Research process involves six important steps:
1. Problem Definition/Identification
The first step in the process is to identify a problem or develop a research question. The research problem may be something the organization identifies as a problem, some knowledge or information that is needed by the organization, or the desire to identify a trend.
If you are working in a company, the problem is assign by the top management; usually you get broad ideas regarding the problem. Then with the broad concept from the top management you define the specific problem statement.
Or if you are doing some research project then you have to identify your problem statement of your own. Remember your problem statement should be specific.
There are three aspects of research problem
- The specification of units to be studied
- The identification of the particular units within the scope of study
- The specification of the kind of information to be sought.
2. Research Proposal
Research proposal are necessary for all business research, it may be the internal proposal or it may be the external proposal. But research proposal is not required in case of research studies for P. hd., or paper presentation as concerned.
A proposal is known as a work plan, prospectus, outline, statement of intent, or draft plan. The proposal tells us what, why, how, where, and to whom it will be done.
The proposal of research is:
- To present the management question to be researched and its importance
- To discuss the research efforts of others who have worked on related management questions.
- To suggest the data necessary for solving the management question and how the data will be gathered, treated, and interpreted.
3. Research Design
A research design is a framework or blueprint for conducting the marketing research project. It details the procedures necessary for obtaining the required information, and its purpose is to design a study that will test the hypotheses of interest, determine possible answers to the research questions, and provide the information needed for decision making.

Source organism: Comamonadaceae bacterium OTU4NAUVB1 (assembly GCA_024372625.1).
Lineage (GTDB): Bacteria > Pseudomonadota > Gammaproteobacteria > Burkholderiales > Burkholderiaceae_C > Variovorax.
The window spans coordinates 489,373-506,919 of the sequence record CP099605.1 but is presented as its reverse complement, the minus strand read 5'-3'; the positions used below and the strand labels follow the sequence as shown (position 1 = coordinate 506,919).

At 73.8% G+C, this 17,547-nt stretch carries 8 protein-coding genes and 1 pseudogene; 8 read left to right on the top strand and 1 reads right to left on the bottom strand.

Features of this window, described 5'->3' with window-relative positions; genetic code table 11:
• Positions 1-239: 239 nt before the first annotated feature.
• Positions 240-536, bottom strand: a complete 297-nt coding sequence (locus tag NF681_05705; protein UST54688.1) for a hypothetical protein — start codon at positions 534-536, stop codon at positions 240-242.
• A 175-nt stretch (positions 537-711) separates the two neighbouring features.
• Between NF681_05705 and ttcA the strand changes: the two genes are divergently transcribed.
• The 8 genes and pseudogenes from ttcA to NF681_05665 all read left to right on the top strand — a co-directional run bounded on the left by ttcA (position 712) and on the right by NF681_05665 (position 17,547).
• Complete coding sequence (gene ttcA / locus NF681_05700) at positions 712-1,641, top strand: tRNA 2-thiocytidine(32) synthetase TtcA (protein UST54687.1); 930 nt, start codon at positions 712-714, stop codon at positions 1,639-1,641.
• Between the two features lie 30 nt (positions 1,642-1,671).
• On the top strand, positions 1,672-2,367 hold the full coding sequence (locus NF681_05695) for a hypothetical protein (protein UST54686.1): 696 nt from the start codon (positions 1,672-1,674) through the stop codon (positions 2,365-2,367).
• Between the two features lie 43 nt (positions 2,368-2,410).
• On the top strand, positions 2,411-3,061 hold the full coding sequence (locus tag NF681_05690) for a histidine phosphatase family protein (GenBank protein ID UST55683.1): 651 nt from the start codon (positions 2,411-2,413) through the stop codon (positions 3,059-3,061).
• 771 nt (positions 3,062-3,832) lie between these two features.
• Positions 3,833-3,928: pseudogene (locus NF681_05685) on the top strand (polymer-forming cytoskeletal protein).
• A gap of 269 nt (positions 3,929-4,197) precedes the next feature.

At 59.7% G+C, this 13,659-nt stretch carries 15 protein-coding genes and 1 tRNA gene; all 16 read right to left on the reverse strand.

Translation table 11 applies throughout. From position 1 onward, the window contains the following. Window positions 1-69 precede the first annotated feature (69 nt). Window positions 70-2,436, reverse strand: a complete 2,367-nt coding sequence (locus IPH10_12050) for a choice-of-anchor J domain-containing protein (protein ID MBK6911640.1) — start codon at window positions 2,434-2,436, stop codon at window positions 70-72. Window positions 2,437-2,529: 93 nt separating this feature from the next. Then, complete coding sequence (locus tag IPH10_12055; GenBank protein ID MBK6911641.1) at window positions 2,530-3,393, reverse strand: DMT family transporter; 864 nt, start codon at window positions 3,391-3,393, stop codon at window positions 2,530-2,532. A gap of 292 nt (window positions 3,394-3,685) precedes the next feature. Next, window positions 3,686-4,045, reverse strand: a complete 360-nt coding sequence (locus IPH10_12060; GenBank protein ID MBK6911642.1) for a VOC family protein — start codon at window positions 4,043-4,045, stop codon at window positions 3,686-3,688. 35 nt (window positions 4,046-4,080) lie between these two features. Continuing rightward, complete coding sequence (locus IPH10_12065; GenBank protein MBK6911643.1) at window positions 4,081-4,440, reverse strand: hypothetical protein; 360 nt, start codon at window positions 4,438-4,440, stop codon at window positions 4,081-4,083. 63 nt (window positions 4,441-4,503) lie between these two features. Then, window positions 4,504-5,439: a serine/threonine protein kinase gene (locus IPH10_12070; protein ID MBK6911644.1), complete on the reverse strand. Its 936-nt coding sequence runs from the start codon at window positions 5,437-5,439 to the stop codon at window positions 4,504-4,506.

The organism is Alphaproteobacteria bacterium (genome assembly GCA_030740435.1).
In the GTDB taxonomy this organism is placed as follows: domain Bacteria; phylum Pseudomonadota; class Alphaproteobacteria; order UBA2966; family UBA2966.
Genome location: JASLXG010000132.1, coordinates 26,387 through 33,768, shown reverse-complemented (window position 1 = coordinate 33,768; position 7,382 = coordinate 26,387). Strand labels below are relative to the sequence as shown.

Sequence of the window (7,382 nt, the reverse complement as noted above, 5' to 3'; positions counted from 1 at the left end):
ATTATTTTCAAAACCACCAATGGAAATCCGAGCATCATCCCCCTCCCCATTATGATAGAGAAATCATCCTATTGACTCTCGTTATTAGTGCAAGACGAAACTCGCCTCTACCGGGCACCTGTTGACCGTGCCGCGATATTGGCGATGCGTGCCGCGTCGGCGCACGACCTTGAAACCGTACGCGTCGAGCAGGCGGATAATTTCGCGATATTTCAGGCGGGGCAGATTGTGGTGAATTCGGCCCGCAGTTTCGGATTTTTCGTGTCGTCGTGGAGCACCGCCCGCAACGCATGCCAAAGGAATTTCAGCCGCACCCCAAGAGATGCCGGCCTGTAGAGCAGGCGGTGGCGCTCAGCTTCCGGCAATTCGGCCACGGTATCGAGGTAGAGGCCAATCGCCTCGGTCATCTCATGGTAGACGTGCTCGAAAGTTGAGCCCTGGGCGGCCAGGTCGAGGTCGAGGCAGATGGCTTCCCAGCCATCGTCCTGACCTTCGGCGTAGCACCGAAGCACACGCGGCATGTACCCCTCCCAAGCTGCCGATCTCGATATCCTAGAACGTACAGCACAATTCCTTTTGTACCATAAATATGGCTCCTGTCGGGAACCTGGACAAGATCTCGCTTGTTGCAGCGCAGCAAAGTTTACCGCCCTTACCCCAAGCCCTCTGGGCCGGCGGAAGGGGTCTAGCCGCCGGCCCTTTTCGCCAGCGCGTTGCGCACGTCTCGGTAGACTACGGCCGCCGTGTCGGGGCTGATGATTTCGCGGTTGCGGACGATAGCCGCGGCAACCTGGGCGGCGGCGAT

Conducting exploratory research precisely defines the variables, and designing appropriate scales to measure them are also a part of the research design.
The issue of how the data should be obtained from the respondents (for example, by conducting a survey or an experiment) must be addressed. It is also necessary to design a questionnaire and a sampling plan to select respondents for the study.
More formally, formulating the research design involves the following steps:
- Definition of the information needed
- Secondary data analysis
- Qualitative research
- Methods of collecting quantitative data (survey, observation, and experimentation)
- Measurement and scaling procedures
- Questionnaire design
- Sampling process and sample size
- Plan of data analysis
4. Data Collection
Once the researcher has decided the ‘Research Design’, the next job is of data collection. For data to be useful, our observations need to be organized so that we can get some patterns and come to logical conclusions. Statistical investigation requires systematic collection of data, so that all relevant groups are represented in the data.
To determine the potential market for a new product, for example, the researcher might study 500 consumers in a certain geographical area. It must be ascertained that the group contains people representing variables such as income level, race, education and neighborhood. The quality of data will greatly affect the conclusions and hence, utmost importance must be given to this process and every possible precaution should be taken to ensure accuracy, while gathering and collecting data.
Depending upon the sources utilized, whether the data has come from actual observations or from records that are kept for normal purposes, statistical data can be classified into two categories, primary and secondary.
5. Data Analysis and Interpretation
Data preparation includes the editing, coding, transcription and verification of data. Each questionnaire or observation form is inspected or edited and, if necessary, corrected. Number or letter codes are assigned to represent each response to each question in the questionnaire. The data from the questionnaire are transcribed or key punched onto magnetic tape or disks, or input directly into the computer. The data are analyzed to derive information related to the components of the marketing research problem and, thus, provide input in to the management decision problem.
6. Report Writing
The entire project should be documented in a written report that addresses the specific research questions identified, describes the approach, the research design, data collection, and data analysis procedures adopted, and presents the results and the major
findings. The findings should be presented in a comprehensible format so that management can readily use them in the decision making process. In addition, an oral presentation should be made to management using tables, figures, and graphs to enhance clarity and impact.